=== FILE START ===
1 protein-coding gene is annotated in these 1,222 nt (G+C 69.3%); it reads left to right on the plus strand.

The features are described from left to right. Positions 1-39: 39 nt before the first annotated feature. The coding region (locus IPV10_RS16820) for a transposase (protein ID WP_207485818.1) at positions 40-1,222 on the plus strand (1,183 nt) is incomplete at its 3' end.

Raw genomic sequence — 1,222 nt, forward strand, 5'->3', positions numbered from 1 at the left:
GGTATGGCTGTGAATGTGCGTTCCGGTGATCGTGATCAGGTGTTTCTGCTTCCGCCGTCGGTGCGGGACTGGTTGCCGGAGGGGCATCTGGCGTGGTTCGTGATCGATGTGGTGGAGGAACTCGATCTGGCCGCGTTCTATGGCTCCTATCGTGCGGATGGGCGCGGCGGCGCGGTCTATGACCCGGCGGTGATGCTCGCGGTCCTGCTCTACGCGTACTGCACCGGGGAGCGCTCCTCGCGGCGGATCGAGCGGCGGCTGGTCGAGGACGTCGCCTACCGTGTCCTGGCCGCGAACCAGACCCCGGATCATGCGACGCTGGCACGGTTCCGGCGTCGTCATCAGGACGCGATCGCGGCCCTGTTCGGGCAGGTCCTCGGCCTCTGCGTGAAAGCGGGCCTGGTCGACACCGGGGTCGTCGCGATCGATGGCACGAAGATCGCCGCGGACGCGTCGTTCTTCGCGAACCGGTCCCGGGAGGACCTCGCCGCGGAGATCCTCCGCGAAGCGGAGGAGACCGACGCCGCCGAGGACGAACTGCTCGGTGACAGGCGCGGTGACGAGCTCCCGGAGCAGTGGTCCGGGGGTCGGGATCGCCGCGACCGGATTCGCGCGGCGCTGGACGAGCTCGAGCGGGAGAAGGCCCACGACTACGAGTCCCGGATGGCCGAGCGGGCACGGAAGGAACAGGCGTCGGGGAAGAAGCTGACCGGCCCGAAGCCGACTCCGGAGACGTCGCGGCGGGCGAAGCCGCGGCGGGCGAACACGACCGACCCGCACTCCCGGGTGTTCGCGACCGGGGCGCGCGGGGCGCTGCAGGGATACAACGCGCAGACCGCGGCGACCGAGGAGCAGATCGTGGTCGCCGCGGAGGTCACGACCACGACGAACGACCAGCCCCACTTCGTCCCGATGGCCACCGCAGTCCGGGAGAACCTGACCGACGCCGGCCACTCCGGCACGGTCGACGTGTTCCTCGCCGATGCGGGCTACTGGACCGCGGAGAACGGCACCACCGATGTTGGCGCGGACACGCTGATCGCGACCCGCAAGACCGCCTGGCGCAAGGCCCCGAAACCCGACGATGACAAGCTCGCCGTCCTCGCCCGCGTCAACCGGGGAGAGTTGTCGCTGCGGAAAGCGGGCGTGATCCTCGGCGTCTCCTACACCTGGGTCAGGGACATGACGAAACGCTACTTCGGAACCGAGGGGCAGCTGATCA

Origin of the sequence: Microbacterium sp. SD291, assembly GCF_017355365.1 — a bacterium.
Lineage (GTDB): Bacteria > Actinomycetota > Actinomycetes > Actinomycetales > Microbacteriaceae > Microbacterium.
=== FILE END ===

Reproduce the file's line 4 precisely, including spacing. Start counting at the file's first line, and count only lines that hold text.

GGTATGGCTGTGAATGTGCGTTCCGGTGATCGTGATCAGGTGTTTCTGCTTCCGCCGTCGGTGCGGGACTGGTTGCCGGAGGGGCATCTGGCGTGGTTCGTGATCGATGTGGTGGAGGAACTCGATCTGGCCGCGTTCTATGGCTCCTATCGTGCGGATGGGCGCGGCGGCGCGGTCTATGACCCGGCGGTGATGCTCGCGGTCCTGCTCTACGCGTACTGCACCGGGGAGCGCTCCTCGCGGCGGATCGAGCGGCGGCTGGTCGAGGACGTCGCCTACCGTGTCCTGGCCGCGAACCAGACCCCGGATCATGCGACGCTGGCACGGTTCCGGCGTCGTCATCAGGACGCGATCGCGGCCCTGTTCGGGCAGGTCCTCGGCCTCTGCGTGAAAGCGGGCCTGGTCGACACCGGGGTCGTCGCGATCGATGGCACGAAGATCGCCGCGGACGCGTCGTTCTTCGCGAACCGGTCCCGGGAGGACCTCGCCGCGGAGATCCTCCGCGAAGCGGAGGAGACCGACGCCGCCGAGGACGAACTGCTCGGTGACAGGCGCGGTGACGAGCTCCCGGAGCAGTGGTCCGGGGGTCGGGATCGCCGCGACCGGATTCGCGCGGCGCTGGACGAGCTCGAGCGGGAGAAGGCCCACGACTACGAGTCCCGGATGGCCGAGCGGGCACGGAAGGAACAGGCGTCGGGGAAGAAGCTGACCGGCCCGAAGCCGACTCCGGAGACGTCGCGGCGGGCGAAGCCGCGGCGGGCGAACACGACCGACCCGCACTCCCGGGTGTTCGCGACCGGGGCGCGCGGGGCGCTGCAGGGATACAACGCGCAGACCGCGGCGACCGAGGAGCAGATCGTGGTCGCCGCGGAGGTCACGACCACGACGAACGACCAGCCCCACTTCGTCCCGATGGCCACCGCAGTCCGGGAGAACCTGACCGACGCCGGCCACTCCGGCACGGTCGACGTGTTCCTCGCCGATGCGGGCTACTGGACCGCGGAGAACGGCACCACCGATGTTGGCGCGGACACGCTGATCGCGACCCGCAAGACCGCCTGGCGCAAGGCCCCGAAACCCGACGATGACAAGCTCGCCGTCCTCGCCCGCGTCAACCGGGGAGAGTTGTCGCTGCGGAAAGCGGGCGTGATCCTCGGCGTCTCCTACACCTGGGTCAGGGACATGACGAAACGCTACTTCGGAACCGAGGGGCAGCTGATCA